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What RFK Jr. can learn from Evan McMullin

Plus, a look at how abortion could decide the 2024 election in Arizona

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Presidential candidate Robert F. Kennedy Jr. speaks during a campaign event at Independence Mall on Oct. 9, 2023, in Philadelphia.

Presidential candidate Robert F. Kennedy Jr. speaks during a campaign event at Independence Mall on Monday, Oct. 9, 2023, in Philadelphia.

Matt Rourke, Associated Press

This article was first published in the On the Trail 2024 newsletter. Sign up to receive the newsletter in your inbox on Tuesday and Friday mornings here.

Good morning and welcome to On the Trail 2024, the Deseret News’ campaign newsletter. I’m Samuel Benson, Deseret’s national political correspondent.

The big news on the campaign front: Robert F. Kennedy Jr. will no longer be seeking the Democratic nomination for president in 2024, and instead will run as an independent. Read my coverage here.

And the horrific situation in Israel has caused presidential candidates to weigh in on foreign policy. (More here.)

Here’s more of the Deseret News’ 2024 election coverage:

The Big Idea

What RFK Jr. can learn from Evan McMullin

Minutes after Kennedy announced his candidacy as an independent, I called Joel Searby. If anyone knows the steep path independent candidates walk, it’s Searby: he was the campaign manager for Evan McMullin in 2016, and since then, he’s taken on a number of different assignments with the Renew America Movement and the Forward Party.

McMullin was the most recent independent candidate to run a presidential campaign of any consequence. The ex-CIA agent managed to finish fifth overall (behind Trump, Clinton, and the Libertarian and Green Party candidates). He set write-in voting records in over a dozen states. At least three sitting senators voted for him.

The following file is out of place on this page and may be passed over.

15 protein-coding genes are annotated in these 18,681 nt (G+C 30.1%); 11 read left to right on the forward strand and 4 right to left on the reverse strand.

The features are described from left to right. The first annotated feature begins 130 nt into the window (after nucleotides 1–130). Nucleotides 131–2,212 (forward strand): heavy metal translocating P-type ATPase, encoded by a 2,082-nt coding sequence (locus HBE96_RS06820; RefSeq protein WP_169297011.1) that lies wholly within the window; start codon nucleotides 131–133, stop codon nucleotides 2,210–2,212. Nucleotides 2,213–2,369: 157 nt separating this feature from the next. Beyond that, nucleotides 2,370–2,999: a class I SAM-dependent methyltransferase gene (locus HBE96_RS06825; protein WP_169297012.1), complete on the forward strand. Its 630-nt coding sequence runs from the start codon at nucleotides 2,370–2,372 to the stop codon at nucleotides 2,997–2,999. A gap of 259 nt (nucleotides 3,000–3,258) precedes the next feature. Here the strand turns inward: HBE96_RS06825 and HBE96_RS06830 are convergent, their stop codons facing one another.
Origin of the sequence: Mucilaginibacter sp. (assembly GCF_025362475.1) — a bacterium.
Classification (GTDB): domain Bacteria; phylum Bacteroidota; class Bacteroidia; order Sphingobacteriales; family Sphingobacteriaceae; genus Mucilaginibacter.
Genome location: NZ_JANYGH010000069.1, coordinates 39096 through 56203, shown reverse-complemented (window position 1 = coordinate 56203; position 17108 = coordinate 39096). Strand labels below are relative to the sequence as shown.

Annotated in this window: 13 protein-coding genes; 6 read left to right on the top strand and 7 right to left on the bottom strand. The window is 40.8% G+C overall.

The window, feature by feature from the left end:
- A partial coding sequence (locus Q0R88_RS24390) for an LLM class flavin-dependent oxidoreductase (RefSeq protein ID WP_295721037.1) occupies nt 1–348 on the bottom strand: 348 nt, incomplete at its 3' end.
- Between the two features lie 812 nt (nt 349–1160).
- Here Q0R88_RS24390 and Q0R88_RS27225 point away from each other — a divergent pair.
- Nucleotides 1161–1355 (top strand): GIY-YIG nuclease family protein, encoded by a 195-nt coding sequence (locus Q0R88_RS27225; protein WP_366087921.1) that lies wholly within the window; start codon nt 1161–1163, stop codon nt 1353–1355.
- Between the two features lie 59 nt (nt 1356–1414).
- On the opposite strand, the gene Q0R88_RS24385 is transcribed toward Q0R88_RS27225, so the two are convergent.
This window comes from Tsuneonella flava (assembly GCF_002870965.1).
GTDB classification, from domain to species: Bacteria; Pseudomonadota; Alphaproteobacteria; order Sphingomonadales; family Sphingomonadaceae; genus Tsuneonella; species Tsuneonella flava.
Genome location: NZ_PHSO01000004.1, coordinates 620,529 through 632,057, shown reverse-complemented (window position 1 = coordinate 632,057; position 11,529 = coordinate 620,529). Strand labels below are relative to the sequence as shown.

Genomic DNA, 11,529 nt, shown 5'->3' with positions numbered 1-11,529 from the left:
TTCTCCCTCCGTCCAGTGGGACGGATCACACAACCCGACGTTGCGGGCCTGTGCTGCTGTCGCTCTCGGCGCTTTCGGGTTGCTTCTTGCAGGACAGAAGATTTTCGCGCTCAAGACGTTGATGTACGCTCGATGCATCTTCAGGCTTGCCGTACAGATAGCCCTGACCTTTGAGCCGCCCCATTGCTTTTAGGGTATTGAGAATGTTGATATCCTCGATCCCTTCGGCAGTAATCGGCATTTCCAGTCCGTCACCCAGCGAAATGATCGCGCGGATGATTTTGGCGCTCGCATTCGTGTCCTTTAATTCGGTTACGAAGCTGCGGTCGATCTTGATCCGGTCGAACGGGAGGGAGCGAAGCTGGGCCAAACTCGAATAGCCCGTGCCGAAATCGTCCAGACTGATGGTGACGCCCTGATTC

Now, the McMullin and Kennedy campaigns could not be more different. McMullin’s motive was attempting to bar Trump from winning the presidency; Kennedy has a more broad, populist agenda. McMullin, a lifelong Republican, garnered support from moderates and disaffected Republicans; Kennedy, a member of the Democrat Party’s most prominent family, appeals to a broad swath of populist voters (including some MAGA folks).

Regardless of the differences, Searby can offer sympathy. “As the last guy who really tried to spearhead running an independent presidential campaign, I know how hard it is, because of the barriers that have been put up by the two major parties,” Searby said.

Inner-party barriers were a major motive for Kennedy’s decision to stop competing for the Democratic nomination, as he claimed the Democratic National Committee was “rigging” the system to keep him from getting on the Democratic ballot (and competing with Biden). But the path for independent candidates is just as fraught. Instead of dealing with a party’s rules for getting on the ballot, candidates must maneuver all 50 states’ policies — anything from paying a fee to gathering thousands of signatures from a state’s voters.

McMullin, who launched his campaign less than three months before Election Day, resorted to campaigning as a write-in candidate in those states where he’d missed the deadline for filing for ballot access.